MARTINEZ -- On the walls of Mark Peterson's fourth-floor corner office are photos of him scaling some of the tallest, most foreboding peaks on earth. He has conquered Mount Whitney, Mount Rainier and three of the so-called Seven Summits: Aconcagua in Argentina, Denali in Alaska and Elbrus in Russia.
Clearly, Contra Costa County's district attorney is no stranger to long, uphill climbs.
Four years ago, he was engaged in a grueling slog to the summit, professionally speaking, battling Dan O'Malley for district attorney and the right to head an office plagued by dysfunction and scandal. Peterson, the presumed underdog, won by 15 percentage points.
The quest for the hearts and minds of the staff he oversees, many of whom endorsed O'Malley, wasn't so easily resolved. Some suggest it continues to this day.
"I think people feel good about the direction we've taken the last four years," said Peterson, 56, who will win re-election unopposed this year. "The first year, yeah, it was tough. When I first came in, my closest advisers were my close friends. But very quickly, that group expanded, and there were several people who had supported Dan that are part of a group I consult with almost weekly."
Change didn't happen fast enough for some. During his first two years in office, Peterson was named a defendant in four lawsuits, three of which allege he engaged in political payback against employees who had backed O'Malley. Two prosecutors were awarded $50,000 settlements.
David Brown, among the four senior deputy DAs demoted by Peterson after he took office, is the plaintiff in a suit alleging hostility in the workplace. That suit is scheduled to go to trial in January. The fourth suit was dismissed.
"It was the night of the long knives," Brown, now in private practice in Fairfield, said of Peterson's first few months in office. "I personally have no problem with the concept that when a new person comes in, they want to promote people they know. My concern is when they're not qualified for the job, and the only reason they're there is because they're committed to you. That's wrong."
Brown acknowledges that some people Peterson demoted were reinstated and given raises. The man Peterson vanquished to win the office has kind words about the work he's done.
"I think he's doing a good job," said O'Malley, a former deputy DA and judge who now works in private practice. "I'm absolutely supportive of him. We both had the same vision, to get the Board of Supervisors to recognize how hardworking the prosecutors are and how much they care about the victims (of crime)."
Peterson, who grew up in Anchorage, Alaska, joined the Contra Costa DA's Office in 1984. Five years later, "as a side interest," he ran for Concord City Council. He won in 1995 on his third try.
He set his sights higher in 2002, campaigning for District Attorney but failing to make the runoff. He decided to try again in 2010 for a variety of reasons. One, incumbent Bob Kochly had decided not to run. Two, Peterson was rankled after being demoted by Kochly from his job as director of the sexual assault unit. And three, Peterson thought Kochly mishandled rape allegations against deputy district attorney Michael Gressett, brought in May 2008 by a junior prosecutor.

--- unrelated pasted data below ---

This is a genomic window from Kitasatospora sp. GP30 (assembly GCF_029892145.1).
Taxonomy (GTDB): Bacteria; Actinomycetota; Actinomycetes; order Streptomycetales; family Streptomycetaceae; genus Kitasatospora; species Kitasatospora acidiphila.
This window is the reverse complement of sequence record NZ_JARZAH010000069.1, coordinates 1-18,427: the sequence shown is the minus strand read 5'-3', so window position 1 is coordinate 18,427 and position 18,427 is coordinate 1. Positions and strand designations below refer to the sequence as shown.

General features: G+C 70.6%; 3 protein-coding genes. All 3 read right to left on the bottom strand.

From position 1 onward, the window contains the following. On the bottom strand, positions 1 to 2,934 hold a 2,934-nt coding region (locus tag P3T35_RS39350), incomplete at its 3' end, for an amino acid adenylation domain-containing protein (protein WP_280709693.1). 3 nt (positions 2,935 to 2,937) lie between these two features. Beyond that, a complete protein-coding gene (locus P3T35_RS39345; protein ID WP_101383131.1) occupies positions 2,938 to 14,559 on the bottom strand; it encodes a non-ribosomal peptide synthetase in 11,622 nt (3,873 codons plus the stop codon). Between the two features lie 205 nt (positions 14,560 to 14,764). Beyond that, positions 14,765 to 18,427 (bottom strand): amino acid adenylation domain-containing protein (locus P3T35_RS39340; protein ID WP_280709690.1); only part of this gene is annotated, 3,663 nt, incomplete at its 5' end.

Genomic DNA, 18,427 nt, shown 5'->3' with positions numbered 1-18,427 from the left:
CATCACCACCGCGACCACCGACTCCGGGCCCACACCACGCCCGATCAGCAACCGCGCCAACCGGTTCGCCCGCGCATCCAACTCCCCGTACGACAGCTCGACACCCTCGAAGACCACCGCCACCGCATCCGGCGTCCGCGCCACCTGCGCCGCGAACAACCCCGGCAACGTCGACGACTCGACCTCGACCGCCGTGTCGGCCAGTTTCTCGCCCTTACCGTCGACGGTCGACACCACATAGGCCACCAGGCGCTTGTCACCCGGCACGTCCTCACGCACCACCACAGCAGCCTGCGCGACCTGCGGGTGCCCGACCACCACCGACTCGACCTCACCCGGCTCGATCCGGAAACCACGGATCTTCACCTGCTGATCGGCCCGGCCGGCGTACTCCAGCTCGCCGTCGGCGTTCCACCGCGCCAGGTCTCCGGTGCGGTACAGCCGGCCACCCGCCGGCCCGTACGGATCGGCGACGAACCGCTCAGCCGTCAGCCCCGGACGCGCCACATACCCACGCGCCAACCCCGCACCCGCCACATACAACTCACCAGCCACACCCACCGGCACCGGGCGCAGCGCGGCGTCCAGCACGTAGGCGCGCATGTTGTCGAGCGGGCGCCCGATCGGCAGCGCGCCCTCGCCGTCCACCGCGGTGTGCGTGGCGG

"I felt that whole case was being handled so poorly that there should be new leadership in the DA's Office," Peterson said.
The case became a polarizing issue during the 2010 race between Peterson and O'Malley. There is no DA drama this election cycle. The local prosecutors union in February endorsed Peterson's unopposed re-election bid.
"Mark has utilized the knowledge and resources around him," said deputy district attorney Mary Knox, head of the homicide unit. "Becoming involved in the Cease Fire program in Richmond has been huge. I have to compliment him on his vision."
The Cease Fire program is part of a strategy that has reduced the rate of violent crime in Richmond. As of his election, Peterson said, Richmond had averaged 35 homicides a year for 25 years. To date in 2014, there have been eight. To this end, he also instituted a gun-buyback program.
"Mark's been a good partner," Richmond police Chief Chris Magnus said. "He's been very engaged in helping us reduce the rate of violence. He's been a big part of the Cease Fire program, and the Wire, that targets individuals who need extra attention."
As he heads into his second term, Peterson pledges to continue the battle against school truancy, which has been a focus in his first term and led to the county's first prosecution of parents for not sending their children to school. He wants to continue his collaboration with other DA offices in the state, sharing strategies and experience.
Also on his wish list is increasing compensation and decreasing the case load of Contra Costa prosecutors, who had the highest felony conviction rate (73 percent) among the nine Bay Area counties in 2011-12, the most recent period for which figures are available. Deputy district attorneys average about $103,000 in gross pay annually; senior deputy DAs average about $177,000, according to this newspaper's public salaries database.
"It's something that still needs to be addressed," Peterson said. "We have a statewide reputation as being one of the best DA's offices as far as trial attorneys. That's just flat-out true. So we're just saying, treat us fairly."
Contact Gary Peterson at 925-952-5053. Follow him at Twitter.com/garyscribe.
Hometown: Walnut Creek
Claim to fame: Contra Costa County District Attorney; running unopposed for a second term
Salary: $203,082 (regular pay, 2013)
Quote: "The biggest thing I'm pleased with is how we've been able to help reduce the violence rate in Richmond. I went around the entire county explaining to people, I'm focusing on Richmond because all of us pay for that gun violence."